production capacity matches the value specified in the facility's RFS 
registration. Finally, the QAP must verify that appropriate RIN 
generation calculations are being followed under Sec.  80.1426(f)(3), 
(4), or (5) as applicable, and that RIN generation was consistent with 
wet gallons produced. We are also specifying in the regulations that 
the auditor must verify that RIN generation was consistent with wet 
gallons produced. While this was discussed in the proposal (see 78 FR 
12182), it was not explicit in the regulations. We are making it 
explicit in the final regulations. The RIN generation-related elements 
for QAPs are shown in the table below. All items will be required to be 
monitored on a quarterly basis.

   Table II.E.1.c-1--QAP Monitoring Frequency--RIN Generation-Related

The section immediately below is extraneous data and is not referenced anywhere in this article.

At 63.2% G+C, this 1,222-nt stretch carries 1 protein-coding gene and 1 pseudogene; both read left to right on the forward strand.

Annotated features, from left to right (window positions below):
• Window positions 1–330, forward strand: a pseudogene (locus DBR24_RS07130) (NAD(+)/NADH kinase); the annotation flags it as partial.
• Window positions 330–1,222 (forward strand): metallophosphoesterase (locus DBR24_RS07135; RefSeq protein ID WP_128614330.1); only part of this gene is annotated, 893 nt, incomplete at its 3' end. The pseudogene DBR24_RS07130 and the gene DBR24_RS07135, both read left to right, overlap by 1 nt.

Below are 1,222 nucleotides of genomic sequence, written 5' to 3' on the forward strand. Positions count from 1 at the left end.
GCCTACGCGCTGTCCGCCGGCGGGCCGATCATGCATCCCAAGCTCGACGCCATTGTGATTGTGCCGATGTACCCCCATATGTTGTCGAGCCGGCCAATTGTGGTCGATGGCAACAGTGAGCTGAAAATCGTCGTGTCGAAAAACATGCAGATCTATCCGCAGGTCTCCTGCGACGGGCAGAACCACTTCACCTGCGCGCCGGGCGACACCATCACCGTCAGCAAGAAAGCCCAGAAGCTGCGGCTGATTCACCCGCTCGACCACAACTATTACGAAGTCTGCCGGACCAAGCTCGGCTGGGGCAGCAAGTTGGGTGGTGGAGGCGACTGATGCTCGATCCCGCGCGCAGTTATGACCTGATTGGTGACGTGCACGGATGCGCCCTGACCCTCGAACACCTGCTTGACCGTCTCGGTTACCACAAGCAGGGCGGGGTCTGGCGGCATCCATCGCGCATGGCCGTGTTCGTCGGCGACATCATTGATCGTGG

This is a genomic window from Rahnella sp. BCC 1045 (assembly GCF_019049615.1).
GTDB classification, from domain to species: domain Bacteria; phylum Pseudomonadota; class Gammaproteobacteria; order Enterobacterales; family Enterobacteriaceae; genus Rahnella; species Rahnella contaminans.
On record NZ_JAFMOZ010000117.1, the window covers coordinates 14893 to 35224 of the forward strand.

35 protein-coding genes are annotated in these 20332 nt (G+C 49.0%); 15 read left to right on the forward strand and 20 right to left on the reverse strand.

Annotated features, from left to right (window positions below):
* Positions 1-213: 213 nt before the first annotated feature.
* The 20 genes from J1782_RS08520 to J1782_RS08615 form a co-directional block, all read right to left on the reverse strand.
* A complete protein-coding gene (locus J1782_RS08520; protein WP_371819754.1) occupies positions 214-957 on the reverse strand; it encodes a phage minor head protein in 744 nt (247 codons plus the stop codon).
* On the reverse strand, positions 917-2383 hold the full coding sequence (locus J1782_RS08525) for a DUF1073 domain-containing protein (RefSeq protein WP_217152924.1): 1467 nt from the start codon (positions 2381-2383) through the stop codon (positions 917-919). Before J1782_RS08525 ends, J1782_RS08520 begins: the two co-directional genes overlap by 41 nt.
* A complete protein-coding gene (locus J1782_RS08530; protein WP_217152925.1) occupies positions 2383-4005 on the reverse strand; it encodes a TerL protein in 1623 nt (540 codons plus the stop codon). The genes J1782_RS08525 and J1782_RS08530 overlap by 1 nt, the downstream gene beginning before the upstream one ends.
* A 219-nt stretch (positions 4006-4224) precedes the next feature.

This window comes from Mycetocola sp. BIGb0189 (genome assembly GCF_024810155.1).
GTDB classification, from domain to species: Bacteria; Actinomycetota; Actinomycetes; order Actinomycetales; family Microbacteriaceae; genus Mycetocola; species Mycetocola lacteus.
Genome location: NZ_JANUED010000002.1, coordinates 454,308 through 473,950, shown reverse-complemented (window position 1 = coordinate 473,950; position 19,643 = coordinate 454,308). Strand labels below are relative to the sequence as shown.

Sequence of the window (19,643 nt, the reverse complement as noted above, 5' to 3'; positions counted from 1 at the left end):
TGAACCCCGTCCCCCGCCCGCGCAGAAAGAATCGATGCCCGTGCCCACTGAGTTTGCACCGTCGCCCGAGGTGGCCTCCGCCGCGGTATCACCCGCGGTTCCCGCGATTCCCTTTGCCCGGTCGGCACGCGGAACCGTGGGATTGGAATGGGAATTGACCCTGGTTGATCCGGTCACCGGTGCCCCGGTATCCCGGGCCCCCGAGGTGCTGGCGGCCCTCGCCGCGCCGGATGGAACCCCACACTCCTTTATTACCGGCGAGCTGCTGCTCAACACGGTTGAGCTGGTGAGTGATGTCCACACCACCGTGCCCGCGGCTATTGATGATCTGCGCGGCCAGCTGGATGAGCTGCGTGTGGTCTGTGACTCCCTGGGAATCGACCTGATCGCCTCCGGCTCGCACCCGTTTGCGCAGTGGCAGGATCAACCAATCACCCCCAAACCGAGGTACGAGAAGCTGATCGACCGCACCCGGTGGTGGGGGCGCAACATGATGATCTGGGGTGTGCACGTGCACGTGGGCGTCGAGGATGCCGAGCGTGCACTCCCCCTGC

------------------------------------------------------------------------
                                                 Component
------------------------------------------------------------------------
3-1.............................  Renewable fuel designated for
                                   qualifying uses.
3-2.............................  Certificates of analysis.
3-3.............................  Renewable fuel matches D code or
                                   petition.
3-4.............................  Renewable content R is accurate.
3-5.............................  Equivalence value EV is accurate,
                                   appropriate.
3-6.............................  Volume production capacity is
                                   consistent with registration.
3-7.............................  RIN generation calculations.